The function below will accomplish our goals listed above. Note that this code is an extension of code Thomas Mock posted here. His code copied over extensions, and my additions make use of the skeleton and create our new report sub-directory.

# `file_name` will be the name of the sub-directory and new qmd report within it
# `ext_name` needs to name the specific extension

use_quarto_ext <- function(file_name = NULL,
                           ext_name = "quartotemplate") {

  if (is.null(file_name)) {
    stop("You must provide a valid file_name")
  }

  out_dir <- file_name

  if(!dir.exists(out_dir)) {
    dir.create(out_dir)
  }

  # check for available extensions
  stopifnot("Extension not in package" = ext_name %in% c("quartotemplate"))

  # check for existing _extensions directory
  if(!file.exists("_extensions")) dir.create("_extensions")
  message("Created '_extensions' folder")

  # various reading of key-value pairs for reporting
  ext_yml <- readLines(system.file("extdata/_extensions/quartotemplate/_extension.yml",
                                   package = "quartotemplate"))

  ext_ver <- gsub(
    x = ext_yml[grepl(x = ext_yml, pattern = "version:")],
    pattern = "version: ",
    replacement = ""
  )

  ext_nm <- gsub(
    x = ext_yml[grepl(x = ext_yml, pattern = "title:")],
    pattern = "title: ",
    replacement = ""
  )

  # Create folder for recursive copying into ahead of time
  if(!file.exists(paste0("_extensions/", ext_name))) dir.create(paste0("_extensions/", ext_name))

  # copy from internals
  file.copy(
    from = system.file(paste0("extdata/_extensions/", ext_name), package = "quartotemplate"),
    to = paste0("_extensions/"),
    overwrite = TRUE,
    recursive = TRUE,
    copy.mode = TRUE
  )

  # logic check to make sure extension files were moved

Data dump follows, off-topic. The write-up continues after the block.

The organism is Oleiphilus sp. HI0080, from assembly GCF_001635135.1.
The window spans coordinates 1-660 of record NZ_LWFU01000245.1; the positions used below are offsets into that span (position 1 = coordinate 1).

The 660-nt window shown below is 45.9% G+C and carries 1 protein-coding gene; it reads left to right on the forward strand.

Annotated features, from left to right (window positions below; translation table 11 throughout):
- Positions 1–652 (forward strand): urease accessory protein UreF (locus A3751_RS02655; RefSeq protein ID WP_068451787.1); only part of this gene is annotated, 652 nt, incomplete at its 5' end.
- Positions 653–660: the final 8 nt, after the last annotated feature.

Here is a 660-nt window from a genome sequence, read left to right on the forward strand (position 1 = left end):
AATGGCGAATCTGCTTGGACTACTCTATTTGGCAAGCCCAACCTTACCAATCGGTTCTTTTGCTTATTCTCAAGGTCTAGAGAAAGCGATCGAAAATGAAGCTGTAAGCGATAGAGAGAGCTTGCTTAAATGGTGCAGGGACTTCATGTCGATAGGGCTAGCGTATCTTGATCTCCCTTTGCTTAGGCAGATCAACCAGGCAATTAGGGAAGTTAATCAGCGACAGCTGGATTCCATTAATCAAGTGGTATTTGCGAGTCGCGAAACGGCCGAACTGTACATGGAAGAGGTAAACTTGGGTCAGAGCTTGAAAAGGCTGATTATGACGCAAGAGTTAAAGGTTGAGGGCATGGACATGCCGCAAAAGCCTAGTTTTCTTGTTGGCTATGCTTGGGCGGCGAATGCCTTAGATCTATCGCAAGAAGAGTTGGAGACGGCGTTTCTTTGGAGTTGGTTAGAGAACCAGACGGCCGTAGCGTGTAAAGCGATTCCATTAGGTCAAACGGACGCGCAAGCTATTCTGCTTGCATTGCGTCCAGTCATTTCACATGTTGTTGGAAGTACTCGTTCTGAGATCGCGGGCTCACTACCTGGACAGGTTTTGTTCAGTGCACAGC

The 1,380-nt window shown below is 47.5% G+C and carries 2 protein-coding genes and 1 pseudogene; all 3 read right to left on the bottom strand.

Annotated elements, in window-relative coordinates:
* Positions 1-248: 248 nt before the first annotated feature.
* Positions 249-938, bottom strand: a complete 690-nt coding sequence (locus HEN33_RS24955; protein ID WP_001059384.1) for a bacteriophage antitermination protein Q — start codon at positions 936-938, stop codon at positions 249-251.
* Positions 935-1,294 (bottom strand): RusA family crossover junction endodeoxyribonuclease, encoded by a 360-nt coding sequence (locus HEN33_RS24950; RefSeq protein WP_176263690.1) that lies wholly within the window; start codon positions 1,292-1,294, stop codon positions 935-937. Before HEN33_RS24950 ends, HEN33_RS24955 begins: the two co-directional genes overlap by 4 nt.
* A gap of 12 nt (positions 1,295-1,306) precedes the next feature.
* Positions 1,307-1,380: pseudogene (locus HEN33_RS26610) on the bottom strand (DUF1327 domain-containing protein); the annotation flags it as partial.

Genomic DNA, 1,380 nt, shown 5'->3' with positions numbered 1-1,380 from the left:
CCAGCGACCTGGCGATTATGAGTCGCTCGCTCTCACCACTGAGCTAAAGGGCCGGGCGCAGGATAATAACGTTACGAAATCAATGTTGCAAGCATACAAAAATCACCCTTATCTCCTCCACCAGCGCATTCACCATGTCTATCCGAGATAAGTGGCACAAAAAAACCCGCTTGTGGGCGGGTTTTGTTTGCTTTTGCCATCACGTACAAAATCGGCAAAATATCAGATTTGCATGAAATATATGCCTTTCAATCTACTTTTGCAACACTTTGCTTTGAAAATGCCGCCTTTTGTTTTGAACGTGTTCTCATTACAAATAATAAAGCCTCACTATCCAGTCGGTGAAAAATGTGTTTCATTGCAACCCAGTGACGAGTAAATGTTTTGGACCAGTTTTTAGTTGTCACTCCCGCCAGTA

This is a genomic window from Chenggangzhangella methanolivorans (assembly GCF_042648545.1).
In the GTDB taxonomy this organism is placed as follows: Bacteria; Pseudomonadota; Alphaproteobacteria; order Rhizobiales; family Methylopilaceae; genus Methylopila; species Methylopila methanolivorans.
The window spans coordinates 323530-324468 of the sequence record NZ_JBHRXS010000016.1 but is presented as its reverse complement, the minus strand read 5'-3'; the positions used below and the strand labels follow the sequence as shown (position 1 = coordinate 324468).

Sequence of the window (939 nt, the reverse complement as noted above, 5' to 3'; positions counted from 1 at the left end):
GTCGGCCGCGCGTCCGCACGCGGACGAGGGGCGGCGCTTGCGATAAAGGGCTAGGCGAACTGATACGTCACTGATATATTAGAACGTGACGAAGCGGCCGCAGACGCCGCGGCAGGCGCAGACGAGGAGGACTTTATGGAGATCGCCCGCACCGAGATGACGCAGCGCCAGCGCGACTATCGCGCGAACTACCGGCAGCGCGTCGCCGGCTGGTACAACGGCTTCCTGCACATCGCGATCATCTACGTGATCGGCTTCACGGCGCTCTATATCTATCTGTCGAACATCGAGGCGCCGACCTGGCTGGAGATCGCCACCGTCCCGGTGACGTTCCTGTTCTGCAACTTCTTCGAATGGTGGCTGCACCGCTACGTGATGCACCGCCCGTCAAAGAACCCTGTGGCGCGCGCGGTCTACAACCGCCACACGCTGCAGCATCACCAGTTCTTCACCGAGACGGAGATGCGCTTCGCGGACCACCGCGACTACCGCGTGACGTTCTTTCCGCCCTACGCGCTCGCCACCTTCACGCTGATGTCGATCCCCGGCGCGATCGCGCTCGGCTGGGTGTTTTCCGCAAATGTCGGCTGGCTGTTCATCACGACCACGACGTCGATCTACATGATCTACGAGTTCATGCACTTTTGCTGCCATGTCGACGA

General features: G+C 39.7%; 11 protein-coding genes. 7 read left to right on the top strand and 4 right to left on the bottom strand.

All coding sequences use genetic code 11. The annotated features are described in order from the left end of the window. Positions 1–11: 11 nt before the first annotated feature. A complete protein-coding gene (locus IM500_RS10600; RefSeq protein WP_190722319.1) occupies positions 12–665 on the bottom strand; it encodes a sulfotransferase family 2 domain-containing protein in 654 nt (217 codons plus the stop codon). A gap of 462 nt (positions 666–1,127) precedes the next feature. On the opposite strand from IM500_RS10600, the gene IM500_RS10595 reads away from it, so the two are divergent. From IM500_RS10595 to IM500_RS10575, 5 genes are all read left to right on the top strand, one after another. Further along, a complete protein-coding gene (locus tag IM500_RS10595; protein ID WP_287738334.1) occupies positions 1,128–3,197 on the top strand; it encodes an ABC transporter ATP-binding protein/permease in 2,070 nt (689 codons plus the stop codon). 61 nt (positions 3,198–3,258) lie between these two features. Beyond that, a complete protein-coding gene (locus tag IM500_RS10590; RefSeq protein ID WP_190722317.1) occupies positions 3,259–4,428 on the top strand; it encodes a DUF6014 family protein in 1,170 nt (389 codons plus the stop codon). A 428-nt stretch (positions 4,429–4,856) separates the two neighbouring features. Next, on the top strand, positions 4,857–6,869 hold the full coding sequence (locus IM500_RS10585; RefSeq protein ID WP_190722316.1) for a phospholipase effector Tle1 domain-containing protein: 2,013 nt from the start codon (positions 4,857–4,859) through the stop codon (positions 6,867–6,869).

n_files <- length(dir(paste0("_extensions/", ext_name)))

  if(n_files >= 2){
    message(paste(ext_nm, "v", ext_ver, "was installed to _extensions folder in current working directory."))
  } else {
    message("Extension appears not to have been created")
  }

  # create new qmd report based on skeleton
  readLines("_extensions/quartotemplate/skeleton.qmd") |>
    writeLines(text = _,
               con = paste0(out_dir, "/", file_name, ".qmd", collapse = ""))

  # open the new file in the editor
  file.edit(paste0(out_dir, "/", file_name, ".qmd", collapse = ""))

  # copy header.tex over as well
  readLines("_extensions/quartotemplate/header.tex") |>
    writeLines(text = _, con = paste0(out_dir, "/header.tex"))

}

Make it your own

If you’d like to use this as a starting point to copy over or create your own R Markdown templates, here’s how I suggest you go about it:

  1. Create your inst/extdata/_extensions subdirectory in your package
  2. Create sub-directories from there for your extensions
  3. Add your necessary resources, such as images (e.g. logo), header.tex or template.tex, etc.
    • You might need to update file paths if they are referenced in any of these documents, so keep that in mind
  4. Create the skeleton.qmd document in the same location
    • You can use an existing skeleton.Rmd as a starting point. You might need to update the YAML, but code chunks and general markdown text should transfer
  5. Create your own use_quarto_ext() function by copying what I have above. You’ll need to update the extension names and file paths.

There’s an opportunity to build into this framework a parameter to automatically adjust file paths and extension names, but I haven’t built that out for this example. Keep in mind you’ll need to manually make those updates.

Conclusion

There you have it! I hope this was helpful to you. I think Quarto is really great, and it’s well worth porting over your Rmd templates. I’d love to hear from you if this proves helpful for you, if you improve upon my solution presented here, or if you know an existing easier way to accomplish this functionality.

Spencer Schien
Spencer Schien
Manager of Data & Impact

This is my bio. There are many like it, but this one is mine.